Bartonella henselae infective endocarditis with dissemination: A case report and literature review in Southeast Asia.
Bartonella is among the most common causes of culture-negative infective endocarditis, with B. henselae being one of the most frequently reported species. The clinical presentation of Bartonella endocarditis is similar to that of subacute bacterial endocarditis caused by other bacteria and the diagnosis can be challenging since the organism is difficult to isolate using standard microbiologic culture techniques. In clinical practice, Bartonella endocarditis is usually diagnosed based on serology. To date, only a handful of cases of infective endocarditis caused by Bartonella have been reported in Thailand. Here, we report the case of 51-year-old Thai male with B. henselae endocarditis with dissemination to the lungs, bones, subcutaneous tissue (below dermis, and is primarily loose connective tissue and lobules of fat), epididymis (coiled tube at the back of the testes), and lymph nodes with a successful outcome.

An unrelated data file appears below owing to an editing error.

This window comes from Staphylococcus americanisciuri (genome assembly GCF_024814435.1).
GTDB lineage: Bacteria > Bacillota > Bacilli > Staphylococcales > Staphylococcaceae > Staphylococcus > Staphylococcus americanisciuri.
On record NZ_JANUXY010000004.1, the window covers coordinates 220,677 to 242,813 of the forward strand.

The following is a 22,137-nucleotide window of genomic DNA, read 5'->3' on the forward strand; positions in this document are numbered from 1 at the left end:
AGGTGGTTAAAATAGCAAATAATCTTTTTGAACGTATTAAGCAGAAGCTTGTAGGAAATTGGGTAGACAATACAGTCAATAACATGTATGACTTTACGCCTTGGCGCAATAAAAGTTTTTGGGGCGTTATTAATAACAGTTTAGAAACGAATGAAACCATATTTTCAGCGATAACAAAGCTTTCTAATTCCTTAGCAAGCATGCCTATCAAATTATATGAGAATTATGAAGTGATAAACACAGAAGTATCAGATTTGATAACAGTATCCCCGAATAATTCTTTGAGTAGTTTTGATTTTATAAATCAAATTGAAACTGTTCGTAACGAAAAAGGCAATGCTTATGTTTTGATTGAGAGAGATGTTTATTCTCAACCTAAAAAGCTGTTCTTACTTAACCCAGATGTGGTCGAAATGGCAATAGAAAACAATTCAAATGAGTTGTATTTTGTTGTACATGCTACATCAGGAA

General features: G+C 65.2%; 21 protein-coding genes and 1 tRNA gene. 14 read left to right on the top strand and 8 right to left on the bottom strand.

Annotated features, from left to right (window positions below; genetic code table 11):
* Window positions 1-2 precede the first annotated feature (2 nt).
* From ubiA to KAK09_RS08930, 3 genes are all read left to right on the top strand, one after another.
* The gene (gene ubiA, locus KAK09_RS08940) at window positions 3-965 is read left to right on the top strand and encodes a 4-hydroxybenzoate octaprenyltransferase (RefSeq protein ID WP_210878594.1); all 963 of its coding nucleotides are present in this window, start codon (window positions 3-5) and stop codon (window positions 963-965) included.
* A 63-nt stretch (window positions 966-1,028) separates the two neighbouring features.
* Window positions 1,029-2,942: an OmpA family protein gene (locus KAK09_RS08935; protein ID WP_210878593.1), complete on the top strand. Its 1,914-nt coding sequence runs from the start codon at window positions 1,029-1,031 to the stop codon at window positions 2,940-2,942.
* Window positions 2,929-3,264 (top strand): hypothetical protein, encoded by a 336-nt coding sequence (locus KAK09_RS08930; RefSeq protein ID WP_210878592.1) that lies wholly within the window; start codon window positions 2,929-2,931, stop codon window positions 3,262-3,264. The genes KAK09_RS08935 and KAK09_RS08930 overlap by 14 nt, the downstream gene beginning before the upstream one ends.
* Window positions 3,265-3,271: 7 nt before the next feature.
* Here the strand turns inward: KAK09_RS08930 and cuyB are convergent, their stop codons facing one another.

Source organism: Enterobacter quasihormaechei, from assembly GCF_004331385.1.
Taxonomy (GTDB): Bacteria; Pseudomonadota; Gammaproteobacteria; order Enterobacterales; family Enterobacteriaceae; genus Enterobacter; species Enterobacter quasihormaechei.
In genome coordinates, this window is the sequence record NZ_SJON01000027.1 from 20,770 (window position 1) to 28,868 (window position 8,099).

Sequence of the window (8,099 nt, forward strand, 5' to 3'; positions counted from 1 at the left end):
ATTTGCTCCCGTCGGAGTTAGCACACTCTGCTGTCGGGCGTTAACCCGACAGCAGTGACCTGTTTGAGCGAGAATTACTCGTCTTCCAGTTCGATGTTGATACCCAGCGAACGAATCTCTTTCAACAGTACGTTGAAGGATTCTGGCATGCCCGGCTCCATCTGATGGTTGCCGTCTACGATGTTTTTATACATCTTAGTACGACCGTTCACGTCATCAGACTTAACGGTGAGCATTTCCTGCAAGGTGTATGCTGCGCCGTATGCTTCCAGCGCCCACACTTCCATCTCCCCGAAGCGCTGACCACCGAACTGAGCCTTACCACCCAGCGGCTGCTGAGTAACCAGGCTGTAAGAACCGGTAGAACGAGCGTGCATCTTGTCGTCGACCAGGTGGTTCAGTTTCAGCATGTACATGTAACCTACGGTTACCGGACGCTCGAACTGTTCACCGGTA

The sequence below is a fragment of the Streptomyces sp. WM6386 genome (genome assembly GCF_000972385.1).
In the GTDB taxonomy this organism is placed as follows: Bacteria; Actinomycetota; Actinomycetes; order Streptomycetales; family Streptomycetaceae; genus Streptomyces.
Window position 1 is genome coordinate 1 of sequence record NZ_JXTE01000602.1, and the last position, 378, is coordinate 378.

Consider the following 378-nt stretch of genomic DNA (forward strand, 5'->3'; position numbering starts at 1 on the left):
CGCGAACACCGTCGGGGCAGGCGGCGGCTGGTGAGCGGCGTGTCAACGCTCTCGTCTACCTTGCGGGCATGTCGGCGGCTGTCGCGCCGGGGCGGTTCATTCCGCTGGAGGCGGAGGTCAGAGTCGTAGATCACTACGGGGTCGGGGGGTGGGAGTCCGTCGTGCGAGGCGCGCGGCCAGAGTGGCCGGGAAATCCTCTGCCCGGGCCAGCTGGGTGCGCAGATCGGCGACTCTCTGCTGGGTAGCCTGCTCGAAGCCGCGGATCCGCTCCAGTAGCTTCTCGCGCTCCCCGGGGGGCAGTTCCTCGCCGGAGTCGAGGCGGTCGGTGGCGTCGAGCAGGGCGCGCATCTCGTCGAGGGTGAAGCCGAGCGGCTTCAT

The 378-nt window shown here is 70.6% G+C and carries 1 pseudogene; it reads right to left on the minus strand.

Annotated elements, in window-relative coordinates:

Please notice the dissemination to lungs, bones, testes, lymph nodes, and area below skin. Bartonella does not play nice.
This right here is an example of why Lyme/MSIDS patients can suffer so. Nobody is considering the implications of Bartonella with Lyme.